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Acta Crystallogr D Biol Crystallogr. 2009 Dec;65(Pt 12):1283-91. doi: 10.1107/S0907444909039638. Epub 2009 Nov 17.

On the use of logarithmic scales for analysis of diffraction data.

Author information

1
IGBMC, CNRS-INSERM-UdS, BP 10142, 67404 Illkirch, France. sacha@igbmc.fr

Abstract

Predictions of the possible model parameterization and of the values of model characteristics such as R factors are important for macromolecular refinement and validation protocols. One of the key parameters defining these and other values is the resolution of the experimentally measured diffraction data. The higher the resolution, the larger the number of diffraction data N(ref), the larger its ratio to the number N(at) of non-H atoms, the more parameters per atom can be used for modelling and the more precise and detailed a model can be obtained. The ratio N(ref)/N(at) was calculated for models deposited in the Protein Data Bank as a function of the resolution at which the structures were reported. The most frequent values for this distribution depend essentially linearly on resolution when the latter is expressed on a uniform logarithmic scale. This defines simple analytic formulae for the typical Matthews coefficient and for the typically allowed number of parameters per atom for crystals diffracting to a given resolution. This simple dependence makes it possible in many cases to estimate the expected resolution of the experimental data for a crystal with a given Matthews coefficient. When expressed using the same logarithmic scale, the most frequent values for R and R(free) factors and for their difference are also essentially linear across a large resolution range. The minimal R-factor values are practically constant at resolutions better than 3 A, below which they begin to grow sharply. This simple dependence on the resolution allows the prediction of expected R-factor values for unknown structures and may be used to guide model refinement and validation.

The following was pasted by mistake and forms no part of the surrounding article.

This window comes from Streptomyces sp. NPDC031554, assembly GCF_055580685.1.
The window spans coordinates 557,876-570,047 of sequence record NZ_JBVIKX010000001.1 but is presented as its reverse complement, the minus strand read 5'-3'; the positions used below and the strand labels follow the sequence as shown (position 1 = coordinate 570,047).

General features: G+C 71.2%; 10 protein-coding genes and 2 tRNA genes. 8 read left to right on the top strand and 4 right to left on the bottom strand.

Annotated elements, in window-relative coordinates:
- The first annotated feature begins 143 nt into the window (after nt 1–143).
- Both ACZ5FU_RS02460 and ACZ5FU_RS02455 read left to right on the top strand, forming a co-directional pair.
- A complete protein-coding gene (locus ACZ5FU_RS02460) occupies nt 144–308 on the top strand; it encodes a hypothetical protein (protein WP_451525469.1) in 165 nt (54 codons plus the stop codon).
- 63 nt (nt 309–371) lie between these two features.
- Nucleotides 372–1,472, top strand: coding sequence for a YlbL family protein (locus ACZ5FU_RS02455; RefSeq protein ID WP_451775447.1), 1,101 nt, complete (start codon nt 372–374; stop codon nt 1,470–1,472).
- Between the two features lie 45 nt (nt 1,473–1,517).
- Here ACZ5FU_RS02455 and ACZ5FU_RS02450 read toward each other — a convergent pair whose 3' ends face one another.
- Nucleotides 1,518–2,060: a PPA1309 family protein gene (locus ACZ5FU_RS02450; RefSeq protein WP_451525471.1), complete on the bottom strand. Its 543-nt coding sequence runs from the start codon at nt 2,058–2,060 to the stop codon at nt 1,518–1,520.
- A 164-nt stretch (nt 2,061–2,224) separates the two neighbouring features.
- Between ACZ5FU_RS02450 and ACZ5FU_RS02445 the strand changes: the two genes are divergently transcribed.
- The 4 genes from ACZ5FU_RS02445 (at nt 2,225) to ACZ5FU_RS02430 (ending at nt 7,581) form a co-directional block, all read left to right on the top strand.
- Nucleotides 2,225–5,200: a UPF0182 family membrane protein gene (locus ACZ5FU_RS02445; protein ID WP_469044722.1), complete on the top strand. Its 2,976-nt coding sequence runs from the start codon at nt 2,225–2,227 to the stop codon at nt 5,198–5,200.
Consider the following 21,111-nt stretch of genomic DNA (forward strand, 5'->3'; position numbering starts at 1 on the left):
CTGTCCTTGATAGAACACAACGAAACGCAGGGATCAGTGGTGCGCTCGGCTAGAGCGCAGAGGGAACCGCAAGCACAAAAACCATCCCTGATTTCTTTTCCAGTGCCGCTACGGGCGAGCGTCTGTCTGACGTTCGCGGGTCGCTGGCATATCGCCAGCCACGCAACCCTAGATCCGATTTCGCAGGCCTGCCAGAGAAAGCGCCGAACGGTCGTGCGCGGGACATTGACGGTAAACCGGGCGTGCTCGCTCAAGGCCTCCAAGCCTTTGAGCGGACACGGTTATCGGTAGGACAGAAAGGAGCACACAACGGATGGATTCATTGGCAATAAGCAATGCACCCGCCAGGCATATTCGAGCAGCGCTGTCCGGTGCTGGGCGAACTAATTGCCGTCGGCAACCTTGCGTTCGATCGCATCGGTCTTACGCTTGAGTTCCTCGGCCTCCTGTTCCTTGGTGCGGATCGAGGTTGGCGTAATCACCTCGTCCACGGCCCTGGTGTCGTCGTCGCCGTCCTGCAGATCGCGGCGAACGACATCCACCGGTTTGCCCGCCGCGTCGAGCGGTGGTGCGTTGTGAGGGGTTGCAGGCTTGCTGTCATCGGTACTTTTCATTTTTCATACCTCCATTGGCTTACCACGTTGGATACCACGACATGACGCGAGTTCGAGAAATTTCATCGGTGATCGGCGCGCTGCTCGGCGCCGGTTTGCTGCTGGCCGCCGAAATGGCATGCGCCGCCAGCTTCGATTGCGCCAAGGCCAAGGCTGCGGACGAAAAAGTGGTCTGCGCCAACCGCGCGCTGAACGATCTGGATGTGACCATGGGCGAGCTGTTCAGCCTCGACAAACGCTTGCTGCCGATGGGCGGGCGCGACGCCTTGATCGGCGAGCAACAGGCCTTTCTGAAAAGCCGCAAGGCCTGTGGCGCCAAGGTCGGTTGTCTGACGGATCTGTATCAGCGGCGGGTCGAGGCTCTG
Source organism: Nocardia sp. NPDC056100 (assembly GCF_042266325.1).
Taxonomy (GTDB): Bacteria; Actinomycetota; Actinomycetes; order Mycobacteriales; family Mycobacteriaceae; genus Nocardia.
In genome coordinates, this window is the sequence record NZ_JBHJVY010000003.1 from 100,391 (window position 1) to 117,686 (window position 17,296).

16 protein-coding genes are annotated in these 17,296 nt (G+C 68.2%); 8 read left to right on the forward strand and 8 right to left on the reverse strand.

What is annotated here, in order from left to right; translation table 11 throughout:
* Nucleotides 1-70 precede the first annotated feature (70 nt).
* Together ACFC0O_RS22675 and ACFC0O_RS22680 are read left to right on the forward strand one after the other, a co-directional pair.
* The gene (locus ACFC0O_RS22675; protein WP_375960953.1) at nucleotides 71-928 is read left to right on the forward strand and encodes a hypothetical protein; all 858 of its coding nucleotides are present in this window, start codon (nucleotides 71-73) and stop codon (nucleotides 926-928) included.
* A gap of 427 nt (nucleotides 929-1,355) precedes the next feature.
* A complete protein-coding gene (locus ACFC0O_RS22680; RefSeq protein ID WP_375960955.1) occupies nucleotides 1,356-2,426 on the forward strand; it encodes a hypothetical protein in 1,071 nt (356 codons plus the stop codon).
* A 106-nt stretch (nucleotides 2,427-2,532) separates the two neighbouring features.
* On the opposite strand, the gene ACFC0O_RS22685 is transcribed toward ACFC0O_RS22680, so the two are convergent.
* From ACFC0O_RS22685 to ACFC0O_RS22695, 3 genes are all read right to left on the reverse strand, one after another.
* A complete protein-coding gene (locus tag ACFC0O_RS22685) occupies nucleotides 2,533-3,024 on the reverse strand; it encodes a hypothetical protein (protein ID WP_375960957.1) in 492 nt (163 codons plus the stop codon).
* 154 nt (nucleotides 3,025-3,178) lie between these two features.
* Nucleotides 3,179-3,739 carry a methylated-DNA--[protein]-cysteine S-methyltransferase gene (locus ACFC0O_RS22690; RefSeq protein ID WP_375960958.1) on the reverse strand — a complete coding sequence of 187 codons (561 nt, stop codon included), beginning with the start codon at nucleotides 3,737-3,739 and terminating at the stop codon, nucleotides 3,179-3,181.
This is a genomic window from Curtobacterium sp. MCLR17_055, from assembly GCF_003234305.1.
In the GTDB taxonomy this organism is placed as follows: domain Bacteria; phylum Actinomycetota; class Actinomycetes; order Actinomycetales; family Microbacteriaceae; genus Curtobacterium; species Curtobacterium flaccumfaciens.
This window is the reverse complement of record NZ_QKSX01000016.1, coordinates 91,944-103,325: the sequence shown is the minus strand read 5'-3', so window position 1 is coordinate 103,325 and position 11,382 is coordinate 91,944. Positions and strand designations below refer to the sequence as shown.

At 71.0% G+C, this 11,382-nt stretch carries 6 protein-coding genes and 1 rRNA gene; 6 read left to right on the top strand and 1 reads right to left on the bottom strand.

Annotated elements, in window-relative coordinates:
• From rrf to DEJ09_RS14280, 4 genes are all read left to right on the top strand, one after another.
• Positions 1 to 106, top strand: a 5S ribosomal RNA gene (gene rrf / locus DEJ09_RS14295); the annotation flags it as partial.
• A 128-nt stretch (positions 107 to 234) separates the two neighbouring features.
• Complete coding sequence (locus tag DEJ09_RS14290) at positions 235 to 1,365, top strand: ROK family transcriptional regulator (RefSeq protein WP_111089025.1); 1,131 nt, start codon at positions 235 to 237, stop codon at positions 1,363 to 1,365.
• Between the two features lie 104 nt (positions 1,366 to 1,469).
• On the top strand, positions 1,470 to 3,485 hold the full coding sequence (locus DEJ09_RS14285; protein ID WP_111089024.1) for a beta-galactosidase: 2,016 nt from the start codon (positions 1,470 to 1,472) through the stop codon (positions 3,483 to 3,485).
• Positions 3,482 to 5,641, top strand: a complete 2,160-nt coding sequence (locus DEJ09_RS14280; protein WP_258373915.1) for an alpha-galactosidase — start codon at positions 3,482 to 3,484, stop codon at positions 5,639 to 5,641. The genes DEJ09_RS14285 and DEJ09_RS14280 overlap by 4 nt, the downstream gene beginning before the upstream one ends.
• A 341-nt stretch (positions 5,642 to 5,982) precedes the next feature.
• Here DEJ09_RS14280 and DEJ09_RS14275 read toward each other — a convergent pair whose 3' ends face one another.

PMID:
19966414
PMCID:
PMC2789003
DOI:
10.1107/S0907444909039638
[Indexed for MEDLINE]
Free PMC Article

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